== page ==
Advocates for New Yorkers with mental health and addiction related challenges, and the community-based organizations that support them are grateful that mental health is front and center in Governor Hochul’s SFY 25 Executive Budget proposal. Many of the proposed initiatives in the Executive proposals are reflective of the immediate needs of adults, children and families seeking access to mental health and substance use disorder services after decades of an underfunded system.
We concur with the Governor that “mental health is the defining challenge of our time” and recognize the Governor’s commitment to the sector through unprecedented new proposals and the 1.5% Cost-of-Living Adjustment (COLA). However, this amount is much less than what is needed, which is the full 3.2% tied to the July 2023 CPI-U. This proposal does not adequately deliver the resources the behavioral health sector needs to address the severe workforce crisis and the increasing costs associated with the daily operations of services. The 3.2% COLA and further investments are needed for our workforce and operations.
New Yorkers continue to have long waiting periods to access mental health and substance use disorder services and support. Children and families seeking services often remain in emergency rooms for unacceptable periods of time, from weeks to months. And, according to a recent survey (July 2023) of mental health and substance use disorder agencies, job vacancies are at 21%.
The Governor’s address did not provide adequate attention to addiction and drug overdose. New York’s rising overdose deaths are startling. According to OASAS, from 2018 to 2022 there was a 73% increase for all statewide overdoses (3,697 to 6,393), and a 127% increase in fentanyl related overdoses. In NYC, DOHMH reported 700 overdose deaths in the first quarter of 2023. The reasons and more necessitate continued investments and innovations in the current system of care.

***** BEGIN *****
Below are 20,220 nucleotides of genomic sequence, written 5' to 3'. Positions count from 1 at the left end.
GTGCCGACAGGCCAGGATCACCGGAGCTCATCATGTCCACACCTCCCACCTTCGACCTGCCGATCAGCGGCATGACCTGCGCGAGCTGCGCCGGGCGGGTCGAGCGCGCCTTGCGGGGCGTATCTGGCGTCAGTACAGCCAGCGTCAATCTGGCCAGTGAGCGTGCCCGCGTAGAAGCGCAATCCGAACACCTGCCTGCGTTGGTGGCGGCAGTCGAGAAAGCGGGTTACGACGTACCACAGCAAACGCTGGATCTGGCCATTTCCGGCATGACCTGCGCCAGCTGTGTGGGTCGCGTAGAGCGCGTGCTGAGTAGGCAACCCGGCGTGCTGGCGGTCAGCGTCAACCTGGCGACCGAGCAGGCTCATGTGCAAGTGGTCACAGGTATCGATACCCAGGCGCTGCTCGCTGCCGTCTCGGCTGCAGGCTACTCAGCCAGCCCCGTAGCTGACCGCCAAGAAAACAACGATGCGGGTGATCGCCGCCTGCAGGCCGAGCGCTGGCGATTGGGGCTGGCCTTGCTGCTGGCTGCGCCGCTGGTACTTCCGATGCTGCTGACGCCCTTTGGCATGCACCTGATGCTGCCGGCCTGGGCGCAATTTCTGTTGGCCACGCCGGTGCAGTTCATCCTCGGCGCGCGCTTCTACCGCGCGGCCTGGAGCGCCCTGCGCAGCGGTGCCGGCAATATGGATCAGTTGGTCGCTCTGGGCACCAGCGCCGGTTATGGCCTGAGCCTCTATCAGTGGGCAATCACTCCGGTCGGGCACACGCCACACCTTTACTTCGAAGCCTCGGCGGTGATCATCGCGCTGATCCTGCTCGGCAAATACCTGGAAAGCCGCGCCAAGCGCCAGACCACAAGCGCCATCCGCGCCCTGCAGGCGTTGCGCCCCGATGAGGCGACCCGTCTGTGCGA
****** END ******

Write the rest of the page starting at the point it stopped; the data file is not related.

The Governor’s bold vision for new and enhanced initiatives will only be possible with further investments in our current workforce, operations, and services. Such investments are needed for both mental health and addiction services which are equally important components of our overall health as more than one in four adults living with serious mental health problems also have a substance use problem.
We urge the Governor and Legislature to work collaboratively to improve on the proposed 1.5% COLA, and to include $500 million in additional resources to address the current and ongoing needs of the entire behavioral health system. Only then can we collectively provide the level of services and support at a time when they have never been more needed.
Harvey Rosenthal, CEO, The Alliance for Rights and Recovery, Harveyr@rightsandrecovery.org
Sebrina Barrett, Executive Director, Association for Community Living, firstname.lastname@example.org
Allegra Schorr, President, Coalition of Medication-Assisted Treatment Providers and Advocates of New York State, email@example.com
Paige Pierce, Chief Executive Officer, Families Together in NYS, firstname.lastname@example.org
John Coppola, Co-CEO, InUnity Alliance, (formerly New York Association of Alcoholism and Substance Abuse Providers (ASAP), email@example.com
Amy Dorin, Co-CEO, InUnity Alliance, (formerly The Coalition for Behavioral Health), firstname.lastname@example.org
Glenn Liebman, Chief Executive Officer, Mental Health Association in New York State, email@example.com
Sharon Horton, Executive Director, NAMI-NYS, firstname.lastname@example.org
Jackie Negri, Director, New York State Care Management Coalition, email@example.com
Kayleigh Zaloga, President & CEO, New York State Coalition for Children’s Behavioral Health, firstname.lastname@example.org
Lauri Cole, Executive Director, New York State Council for Community Behavioral Healthcare, email@example.com
Pascale Leone, Executive Director, The Supporting Housing Network of New York, firstname.lastname@example.org